At the East Valley Institute of Technology (EVIT) no one was sure how a hybrid class of adults and high school students would work — until now. Last week, 22 students ranging in age from 18 to 40-something graduated from the medical assistant program.
Two years ago, legislation was passed allowing adult students to participate in high school programs where space was available. The medical assistant program was one of the first to take advantage of the opportunity.
“I wasn’t sure what to expect,” said instructor Belinda Long. “But it has been a tremendous experience. The older students bring a maturity to the class that benefits everyone.”
Adult student Brooklin Oakes graduated from Mesa’s Mountain View High School and only completed one semester of college before getting married. Her husband was also in college, so she quit and went to work. She looked into attending a private school for medical assisting but it was much too expensive. Basically, she lacked direction, until her girlfriend invited her to go out for lunch one day.
“My friend asked me to go out for lunch with her, but she had to stop at EVIT first to register for their medical assistant class. I went along with her and as I listened to the information, I got excited. It was the program I wanted, and I was able to go on a payment plan that I could afford.”
Brooklin did her externship at University Ob/Gyn. “In class we practiced on each other, but during my externship I worked with real patients who really needed my medical expertise. It was great.” She will immediately begin a new position at Mesa Ob/Gyn as a certified medical assistant.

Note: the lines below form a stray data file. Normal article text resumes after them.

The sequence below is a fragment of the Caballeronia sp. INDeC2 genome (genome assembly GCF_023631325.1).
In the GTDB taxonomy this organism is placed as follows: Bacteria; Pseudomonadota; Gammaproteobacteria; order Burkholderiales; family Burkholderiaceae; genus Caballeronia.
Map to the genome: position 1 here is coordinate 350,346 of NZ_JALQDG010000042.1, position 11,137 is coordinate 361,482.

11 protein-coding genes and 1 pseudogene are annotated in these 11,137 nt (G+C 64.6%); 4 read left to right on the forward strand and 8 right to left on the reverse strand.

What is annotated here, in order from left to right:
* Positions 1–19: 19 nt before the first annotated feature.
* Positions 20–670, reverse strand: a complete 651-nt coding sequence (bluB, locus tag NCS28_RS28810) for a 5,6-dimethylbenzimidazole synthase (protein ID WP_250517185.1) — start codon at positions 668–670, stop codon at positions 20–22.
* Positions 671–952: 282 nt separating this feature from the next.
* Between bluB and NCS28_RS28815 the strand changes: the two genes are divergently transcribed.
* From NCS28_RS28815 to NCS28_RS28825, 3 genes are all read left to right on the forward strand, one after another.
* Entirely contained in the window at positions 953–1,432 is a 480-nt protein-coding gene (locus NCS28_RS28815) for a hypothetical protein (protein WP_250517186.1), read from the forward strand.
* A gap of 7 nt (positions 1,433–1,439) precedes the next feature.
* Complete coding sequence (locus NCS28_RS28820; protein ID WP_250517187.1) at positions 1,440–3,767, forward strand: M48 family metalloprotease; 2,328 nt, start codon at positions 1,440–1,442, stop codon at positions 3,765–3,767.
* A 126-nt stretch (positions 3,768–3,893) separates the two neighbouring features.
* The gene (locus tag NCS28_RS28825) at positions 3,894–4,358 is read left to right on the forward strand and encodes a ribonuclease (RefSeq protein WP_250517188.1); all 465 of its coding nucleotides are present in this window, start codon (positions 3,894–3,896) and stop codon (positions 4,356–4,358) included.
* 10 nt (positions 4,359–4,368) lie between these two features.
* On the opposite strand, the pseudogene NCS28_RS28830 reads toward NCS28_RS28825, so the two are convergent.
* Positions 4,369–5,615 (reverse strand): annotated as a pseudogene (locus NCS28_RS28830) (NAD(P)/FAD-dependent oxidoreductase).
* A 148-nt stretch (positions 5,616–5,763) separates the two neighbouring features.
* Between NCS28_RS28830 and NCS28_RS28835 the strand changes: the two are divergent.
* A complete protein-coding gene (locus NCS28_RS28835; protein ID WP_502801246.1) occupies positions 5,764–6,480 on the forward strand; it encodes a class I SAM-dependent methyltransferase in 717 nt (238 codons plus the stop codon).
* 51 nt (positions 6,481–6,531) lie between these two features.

Also completing the one-and-a-half year program was Louis Sanchez, who brought humor-therapy to his class and his patients. “I loved working with real patients. They were really sick, and I could really help them.”
“Louis was wonderful to have in class because he was so positive,” said Long. “He always had something to share that made you laugh.”
He takes that humor to the workplace as well. “No matter how sick the person is, they always feel better if they can laugh. I take care of them physically, but I like to make them smile too.”
Louis’ internship was at Hope Community Health Center, where all medical and support staff are volunteers. He has two opportunities to choose from now that he has completed his Medical Assistant program. “They were just waiting for me to graduate,” said Sanchez.
He is anxious to get to work in his field, but hopes to one day become a surgical technologist, and maybe even an M.D.
Recognized as an A+ school, EVIT offers more than 40 occupation-specific programs on two campuses. The A. Keith Crandell campus is located at 1601 W. Main Street and the East campus is located at 6625 E. Power Road in Mesa. For more information, call (480) 461-4000.
• Lynn Strang is a public information officer for the East Valley Institute of Technology in Mesa.